Living with cancer causes many physical, psychological, social and spiritual changes in our patients and families.
Living With Cancer
Living with cancer causes many physical, psychological, social and spiritual changes in our patients and families. While sitting in the waiting room, you are surrounded by people who are at all different stages of survival. Someone may have just been diagnosed with cancer and is crying; others may be pale in color and bald because they are having chemotherapy. Some people just had surgery and are walking with crutches and braces or casts; some may have suffered a complication or a disease setback. And yes, some people may be in the office for their routine visit nine years out from surgery!
The first stage of your relationship with us focuses on diagnosis and treatment. Stress and confusion occurs because of the foreign environment, terminology used and chaos caused by the disruption in daily family, work and social interests. The next stage, usually after surgery, is a time of recovery and reentry back into daily routines. However, the future of remaining disease free is still worrisome. It is necessary to continue with office visits and x-rays to rule out recurrent or metastatic disease. The focus of patients during this time is to regain their strength and endurance that were lost during treatment. Eventually, there should come a time when you can finally consider yourself cured. Some patients experience a lot of setbacks before they reach the comforting feeling of being cured. They fight infections, tumor recurrence and disease metastases which require more surgery and more invasive treatments. Sadly, some patients just cannot overcome their disease.
The emotions experienced in our office by both patients, families and staff are intense. The pace of the office is fast and the environment may be stressful as patients anxiously wait for diagnosis or continue with long term care. Occasional feelings of ‘fragmented care’ are normal because of your dealings with the oncology team (surgeons, radiation oncologists, medical oncologists, radiologists, and nurses). Our goal is to provide you and your family with supportive, quality care.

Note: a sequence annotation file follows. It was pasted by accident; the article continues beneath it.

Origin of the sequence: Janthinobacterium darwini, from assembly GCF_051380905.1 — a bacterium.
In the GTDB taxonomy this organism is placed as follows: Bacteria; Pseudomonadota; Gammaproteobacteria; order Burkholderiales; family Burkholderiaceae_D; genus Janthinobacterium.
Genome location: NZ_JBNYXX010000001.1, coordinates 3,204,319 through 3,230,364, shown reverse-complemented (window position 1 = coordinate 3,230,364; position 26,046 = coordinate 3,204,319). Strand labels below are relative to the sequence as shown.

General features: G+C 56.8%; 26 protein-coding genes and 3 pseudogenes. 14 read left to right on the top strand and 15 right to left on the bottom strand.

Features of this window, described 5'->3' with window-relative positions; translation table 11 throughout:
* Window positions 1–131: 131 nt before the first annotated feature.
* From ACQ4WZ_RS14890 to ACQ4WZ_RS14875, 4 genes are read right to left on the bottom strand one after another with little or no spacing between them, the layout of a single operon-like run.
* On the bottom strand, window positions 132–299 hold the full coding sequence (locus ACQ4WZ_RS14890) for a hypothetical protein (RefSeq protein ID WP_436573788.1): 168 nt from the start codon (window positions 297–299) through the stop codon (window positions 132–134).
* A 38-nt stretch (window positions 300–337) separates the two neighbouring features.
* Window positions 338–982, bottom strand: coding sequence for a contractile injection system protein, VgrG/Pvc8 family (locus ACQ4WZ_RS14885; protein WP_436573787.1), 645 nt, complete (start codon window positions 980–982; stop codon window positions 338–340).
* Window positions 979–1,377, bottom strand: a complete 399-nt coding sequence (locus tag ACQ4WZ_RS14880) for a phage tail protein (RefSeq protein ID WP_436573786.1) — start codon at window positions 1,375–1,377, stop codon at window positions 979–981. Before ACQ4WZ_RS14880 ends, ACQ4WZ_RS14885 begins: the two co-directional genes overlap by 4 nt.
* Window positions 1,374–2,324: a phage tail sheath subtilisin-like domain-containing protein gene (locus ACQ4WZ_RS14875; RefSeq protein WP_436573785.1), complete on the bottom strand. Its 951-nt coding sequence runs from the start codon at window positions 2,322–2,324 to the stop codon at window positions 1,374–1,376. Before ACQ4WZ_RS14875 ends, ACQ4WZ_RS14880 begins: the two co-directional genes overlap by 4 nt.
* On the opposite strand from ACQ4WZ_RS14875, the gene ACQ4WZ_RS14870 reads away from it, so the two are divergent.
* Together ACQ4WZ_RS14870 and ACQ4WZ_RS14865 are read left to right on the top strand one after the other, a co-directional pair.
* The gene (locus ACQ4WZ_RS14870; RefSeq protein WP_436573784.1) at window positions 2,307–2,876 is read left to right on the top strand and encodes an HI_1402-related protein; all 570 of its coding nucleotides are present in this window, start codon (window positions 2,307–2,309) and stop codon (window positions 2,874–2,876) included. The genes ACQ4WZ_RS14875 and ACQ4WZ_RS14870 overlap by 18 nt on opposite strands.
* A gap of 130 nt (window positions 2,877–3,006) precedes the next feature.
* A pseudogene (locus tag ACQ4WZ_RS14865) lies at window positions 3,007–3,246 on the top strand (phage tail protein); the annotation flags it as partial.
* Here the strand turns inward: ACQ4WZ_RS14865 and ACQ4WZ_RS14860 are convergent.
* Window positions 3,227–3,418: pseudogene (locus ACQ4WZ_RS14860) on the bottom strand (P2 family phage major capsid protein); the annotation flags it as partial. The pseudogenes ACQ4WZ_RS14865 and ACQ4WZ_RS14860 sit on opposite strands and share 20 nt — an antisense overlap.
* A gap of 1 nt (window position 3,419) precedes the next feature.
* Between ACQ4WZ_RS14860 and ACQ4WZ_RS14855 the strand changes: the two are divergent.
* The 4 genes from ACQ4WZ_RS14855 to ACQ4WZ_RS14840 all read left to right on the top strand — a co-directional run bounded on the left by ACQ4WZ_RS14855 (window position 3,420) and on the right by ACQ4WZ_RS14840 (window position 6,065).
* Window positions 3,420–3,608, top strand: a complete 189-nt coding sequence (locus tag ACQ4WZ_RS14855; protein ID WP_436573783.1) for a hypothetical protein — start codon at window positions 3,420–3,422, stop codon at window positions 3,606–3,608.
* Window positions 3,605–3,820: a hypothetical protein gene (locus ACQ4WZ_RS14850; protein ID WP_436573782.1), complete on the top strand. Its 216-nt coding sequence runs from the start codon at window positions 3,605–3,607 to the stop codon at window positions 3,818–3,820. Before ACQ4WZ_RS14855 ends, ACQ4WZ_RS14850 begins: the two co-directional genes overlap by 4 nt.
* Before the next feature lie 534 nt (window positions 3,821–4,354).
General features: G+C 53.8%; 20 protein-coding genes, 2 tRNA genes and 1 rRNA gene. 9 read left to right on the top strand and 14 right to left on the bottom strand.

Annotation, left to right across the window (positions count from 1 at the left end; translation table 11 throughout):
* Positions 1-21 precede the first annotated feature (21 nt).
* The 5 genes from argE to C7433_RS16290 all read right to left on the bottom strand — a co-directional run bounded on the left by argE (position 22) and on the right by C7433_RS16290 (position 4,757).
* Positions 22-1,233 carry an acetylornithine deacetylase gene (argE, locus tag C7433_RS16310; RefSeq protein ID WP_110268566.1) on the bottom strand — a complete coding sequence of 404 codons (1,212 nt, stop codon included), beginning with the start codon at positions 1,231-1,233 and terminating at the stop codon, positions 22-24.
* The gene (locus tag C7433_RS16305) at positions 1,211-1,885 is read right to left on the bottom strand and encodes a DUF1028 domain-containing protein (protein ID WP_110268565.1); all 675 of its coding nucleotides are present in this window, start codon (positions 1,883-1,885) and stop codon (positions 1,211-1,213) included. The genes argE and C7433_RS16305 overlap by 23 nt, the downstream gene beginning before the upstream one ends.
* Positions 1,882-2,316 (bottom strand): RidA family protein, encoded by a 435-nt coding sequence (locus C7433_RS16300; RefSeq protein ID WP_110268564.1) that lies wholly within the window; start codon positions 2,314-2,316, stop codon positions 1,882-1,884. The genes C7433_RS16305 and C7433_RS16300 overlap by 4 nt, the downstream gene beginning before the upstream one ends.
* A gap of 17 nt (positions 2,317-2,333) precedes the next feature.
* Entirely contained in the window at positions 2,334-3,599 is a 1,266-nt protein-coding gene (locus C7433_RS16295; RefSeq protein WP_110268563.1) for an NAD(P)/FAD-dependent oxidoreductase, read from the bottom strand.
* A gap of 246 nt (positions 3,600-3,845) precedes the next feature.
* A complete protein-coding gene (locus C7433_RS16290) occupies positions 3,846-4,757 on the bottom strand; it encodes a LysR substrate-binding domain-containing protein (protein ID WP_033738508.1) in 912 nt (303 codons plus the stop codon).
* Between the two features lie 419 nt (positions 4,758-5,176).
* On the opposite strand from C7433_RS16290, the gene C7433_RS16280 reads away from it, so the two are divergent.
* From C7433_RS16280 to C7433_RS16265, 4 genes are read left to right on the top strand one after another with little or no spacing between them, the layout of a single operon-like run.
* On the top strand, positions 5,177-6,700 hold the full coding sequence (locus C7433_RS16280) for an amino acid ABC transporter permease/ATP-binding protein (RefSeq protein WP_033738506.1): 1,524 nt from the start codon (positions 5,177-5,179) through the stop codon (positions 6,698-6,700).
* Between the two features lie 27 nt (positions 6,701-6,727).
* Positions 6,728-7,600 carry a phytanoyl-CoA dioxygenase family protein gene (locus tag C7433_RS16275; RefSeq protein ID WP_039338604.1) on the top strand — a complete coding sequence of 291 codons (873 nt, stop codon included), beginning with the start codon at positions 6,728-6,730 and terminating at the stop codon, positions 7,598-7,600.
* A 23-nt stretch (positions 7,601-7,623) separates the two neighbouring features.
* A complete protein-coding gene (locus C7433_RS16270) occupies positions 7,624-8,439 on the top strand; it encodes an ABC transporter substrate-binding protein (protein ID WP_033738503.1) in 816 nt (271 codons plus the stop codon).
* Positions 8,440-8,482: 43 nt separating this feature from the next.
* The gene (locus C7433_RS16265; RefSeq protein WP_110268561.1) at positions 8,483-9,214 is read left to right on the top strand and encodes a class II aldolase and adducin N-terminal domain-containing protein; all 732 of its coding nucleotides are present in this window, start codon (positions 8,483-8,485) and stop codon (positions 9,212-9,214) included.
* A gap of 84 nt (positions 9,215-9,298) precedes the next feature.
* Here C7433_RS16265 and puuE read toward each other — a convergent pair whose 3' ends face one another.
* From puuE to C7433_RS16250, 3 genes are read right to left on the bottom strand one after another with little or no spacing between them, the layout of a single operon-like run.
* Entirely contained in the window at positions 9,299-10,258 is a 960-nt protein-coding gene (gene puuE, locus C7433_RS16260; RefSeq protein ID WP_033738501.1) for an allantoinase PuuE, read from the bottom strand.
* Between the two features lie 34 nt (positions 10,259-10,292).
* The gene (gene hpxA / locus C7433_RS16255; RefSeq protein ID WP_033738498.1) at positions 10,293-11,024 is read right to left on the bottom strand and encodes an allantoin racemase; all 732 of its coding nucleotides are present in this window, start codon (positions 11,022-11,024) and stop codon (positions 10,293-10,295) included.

Only those who have been diagnosed with cancer and undergone its treatments can truly understand the physical and emotional impact that cancer has on every aspect of one’s life. That is why we make every effort to introduce patients to each other who have similar diseases and surgeries. Resuming daily activities, work, school, sexual and social relations may be difficult. Sharing experiences from those who know what it is like is very beneficial according to most of our patients.
Late effects of cancer treatments or treatment-induced second malignancies, while rare, can occur. That is why medical follow-up is necessary for ten years. Physical effects of cancer treatment can range from minor problems such as daily fatigue, skin and appetite changes, to more severe problems causing infertility, chronic nerve pain, lung or bowel difficulties. Thorough physical exams and follow-up x-rays and scans are important for cancer survivors.
Knowledge is powerful. Knowledge about your body, your disease and its treatment gives a sense of control over the stressful, unpredictable situation of living with and surviving cancer. Ask questions. Visit our Educational Resource Rooms and experience the many support groups and inservices offered for cancer patients and their families.
Cancer Resource Room: Cox Building Room 110 617-724-1822 Mon.-Fri. 9:00-5:00 p.m.
Eleanor and Maxwell Blum Learning Center: White Building First floor
American Cancer Society (Hope, Progress, Answers) 1-800-ACS-2345
American Cancer Society - Cancer Survivors 1-877-333-HOPE